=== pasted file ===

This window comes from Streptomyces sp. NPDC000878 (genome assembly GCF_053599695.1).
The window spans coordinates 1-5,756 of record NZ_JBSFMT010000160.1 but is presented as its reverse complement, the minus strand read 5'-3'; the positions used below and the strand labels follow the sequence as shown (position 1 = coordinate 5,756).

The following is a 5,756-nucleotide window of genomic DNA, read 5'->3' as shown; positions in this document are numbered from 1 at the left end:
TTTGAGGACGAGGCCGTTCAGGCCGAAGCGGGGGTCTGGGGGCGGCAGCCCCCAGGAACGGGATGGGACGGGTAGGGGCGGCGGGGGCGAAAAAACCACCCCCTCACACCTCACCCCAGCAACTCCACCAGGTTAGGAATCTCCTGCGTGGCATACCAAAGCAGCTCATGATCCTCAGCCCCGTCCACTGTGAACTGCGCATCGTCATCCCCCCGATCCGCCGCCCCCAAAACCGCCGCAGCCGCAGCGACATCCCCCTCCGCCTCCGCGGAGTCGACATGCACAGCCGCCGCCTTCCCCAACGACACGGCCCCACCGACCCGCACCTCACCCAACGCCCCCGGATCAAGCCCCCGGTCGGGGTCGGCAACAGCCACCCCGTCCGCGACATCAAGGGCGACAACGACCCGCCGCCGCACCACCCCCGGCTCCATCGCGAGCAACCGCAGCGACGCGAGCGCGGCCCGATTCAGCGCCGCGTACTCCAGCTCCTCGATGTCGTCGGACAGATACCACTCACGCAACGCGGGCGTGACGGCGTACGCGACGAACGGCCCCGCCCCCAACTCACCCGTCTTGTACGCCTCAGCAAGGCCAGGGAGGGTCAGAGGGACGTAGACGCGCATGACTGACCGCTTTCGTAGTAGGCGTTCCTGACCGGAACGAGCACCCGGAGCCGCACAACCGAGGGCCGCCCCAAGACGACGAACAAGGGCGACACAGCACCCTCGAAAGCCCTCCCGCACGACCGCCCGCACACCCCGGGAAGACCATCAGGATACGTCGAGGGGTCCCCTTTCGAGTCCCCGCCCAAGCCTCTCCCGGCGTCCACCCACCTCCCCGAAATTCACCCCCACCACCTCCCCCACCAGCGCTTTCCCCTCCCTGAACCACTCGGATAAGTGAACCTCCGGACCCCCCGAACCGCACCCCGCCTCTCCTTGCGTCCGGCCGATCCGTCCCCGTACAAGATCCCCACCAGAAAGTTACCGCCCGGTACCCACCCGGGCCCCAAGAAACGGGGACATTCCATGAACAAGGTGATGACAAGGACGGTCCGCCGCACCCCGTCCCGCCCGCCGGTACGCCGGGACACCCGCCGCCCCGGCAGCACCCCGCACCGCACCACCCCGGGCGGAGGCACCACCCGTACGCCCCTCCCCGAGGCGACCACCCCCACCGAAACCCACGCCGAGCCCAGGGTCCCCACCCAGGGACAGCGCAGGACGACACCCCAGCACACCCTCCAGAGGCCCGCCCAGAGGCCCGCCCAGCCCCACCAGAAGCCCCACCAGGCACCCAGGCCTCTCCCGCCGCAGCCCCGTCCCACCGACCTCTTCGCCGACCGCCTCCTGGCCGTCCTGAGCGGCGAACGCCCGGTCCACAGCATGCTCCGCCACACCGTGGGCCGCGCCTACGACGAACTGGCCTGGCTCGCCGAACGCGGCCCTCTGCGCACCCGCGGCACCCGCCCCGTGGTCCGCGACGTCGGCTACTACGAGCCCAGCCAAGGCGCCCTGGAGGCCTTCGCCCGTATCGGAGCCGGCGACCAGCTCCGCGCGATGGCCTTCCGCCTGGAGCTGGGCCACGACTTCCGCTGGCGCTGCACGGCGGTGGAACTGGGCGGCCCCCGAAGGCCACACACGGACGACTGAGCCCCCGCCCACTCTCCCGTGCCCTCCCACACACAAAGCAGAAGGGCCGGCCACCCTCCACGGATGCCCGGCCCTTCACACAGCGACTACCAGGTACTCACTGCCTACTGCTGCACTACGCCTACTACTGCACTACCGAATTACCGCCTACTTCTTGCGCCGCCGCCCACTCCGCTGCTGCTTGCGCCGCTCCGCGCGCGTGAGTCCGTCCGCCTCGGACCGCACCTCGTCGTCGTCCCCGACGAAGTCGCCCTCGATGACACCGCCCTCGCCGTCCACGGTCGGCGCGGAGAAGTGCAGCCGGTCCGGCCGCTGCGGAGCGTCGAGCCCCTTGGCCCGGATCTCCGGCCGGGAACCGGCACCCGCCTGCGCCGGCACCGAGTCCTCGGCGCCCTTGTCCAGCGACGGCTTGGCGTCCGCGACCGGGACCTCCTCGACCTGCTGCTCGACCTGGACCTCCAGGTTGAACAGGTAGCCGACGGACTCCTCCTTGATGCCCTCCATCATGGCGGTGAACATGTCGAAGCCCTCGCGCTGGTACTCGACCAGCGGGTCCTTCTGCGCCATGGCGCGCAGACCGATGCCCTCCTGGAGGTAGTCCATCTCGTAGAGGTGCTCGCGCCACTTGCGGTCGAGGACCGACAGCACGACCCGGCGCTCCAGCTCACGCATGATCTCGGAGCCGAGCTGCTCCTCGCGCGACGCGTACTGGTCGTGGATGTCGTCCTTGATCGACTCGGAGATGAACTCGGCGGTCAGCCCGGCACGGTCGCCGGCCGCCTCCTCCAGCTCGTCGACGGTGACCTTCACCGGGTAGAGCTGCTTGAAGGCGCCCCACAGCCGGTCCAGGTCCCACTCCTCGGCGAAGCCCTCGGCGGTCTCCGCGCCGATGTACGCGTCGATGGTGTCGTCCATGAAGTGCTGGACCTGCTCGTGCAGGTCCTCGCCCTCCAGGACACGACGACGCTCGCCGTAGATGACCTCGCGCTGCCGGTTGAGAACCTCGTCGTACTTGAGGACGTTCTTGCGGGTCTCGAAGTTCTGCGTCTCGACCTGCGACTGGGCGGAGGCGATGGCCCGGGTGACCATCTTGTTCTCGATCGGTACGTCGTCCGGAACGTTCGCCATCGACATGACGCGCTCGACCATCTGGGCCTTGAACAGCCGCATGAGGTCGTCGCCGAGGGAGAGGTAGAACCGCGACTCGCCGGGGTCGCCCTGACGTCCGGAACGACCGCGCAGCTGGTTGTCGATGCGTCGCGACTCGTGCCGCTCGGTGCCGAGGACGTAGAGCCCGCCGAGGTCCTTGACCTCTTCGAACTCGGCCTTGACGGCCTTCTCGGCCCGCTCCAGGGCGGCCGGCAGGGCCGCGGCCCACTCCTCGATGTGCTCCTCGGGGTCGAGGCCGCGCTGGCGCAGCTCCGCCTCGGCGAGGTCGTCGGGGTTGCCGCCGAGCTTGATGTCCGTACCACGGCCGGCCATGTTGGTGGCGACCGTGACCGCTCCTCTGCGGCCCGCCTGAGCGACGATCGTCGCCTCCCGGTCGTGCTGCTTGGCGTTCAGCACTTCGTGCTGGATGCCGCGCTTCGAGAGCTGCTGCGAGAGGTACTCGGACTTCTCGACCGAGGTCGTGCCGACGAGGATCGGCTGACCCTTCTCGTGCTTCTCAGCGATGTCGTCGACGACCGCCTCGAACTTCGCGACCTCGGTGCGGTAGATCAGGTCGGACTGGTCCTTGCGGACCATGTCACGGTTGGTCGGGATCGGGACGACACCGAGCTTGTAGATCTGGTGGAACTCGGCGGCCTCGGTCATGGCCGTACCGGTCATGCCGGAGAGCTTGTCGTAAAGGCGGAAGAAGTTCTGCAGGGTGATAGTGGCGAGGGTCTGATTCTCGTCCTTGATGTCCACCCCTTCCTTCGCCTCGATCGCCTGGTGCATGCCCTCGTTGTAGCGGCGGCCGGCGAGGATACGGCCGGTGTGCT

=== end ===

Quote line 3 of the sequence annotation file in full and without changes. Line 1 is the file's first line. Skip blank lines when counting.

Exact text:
The following is a 5,756-nucleotide window of genomic DNA, read 5'->3' as shown; positions in this document are numbered from 1 at the left end: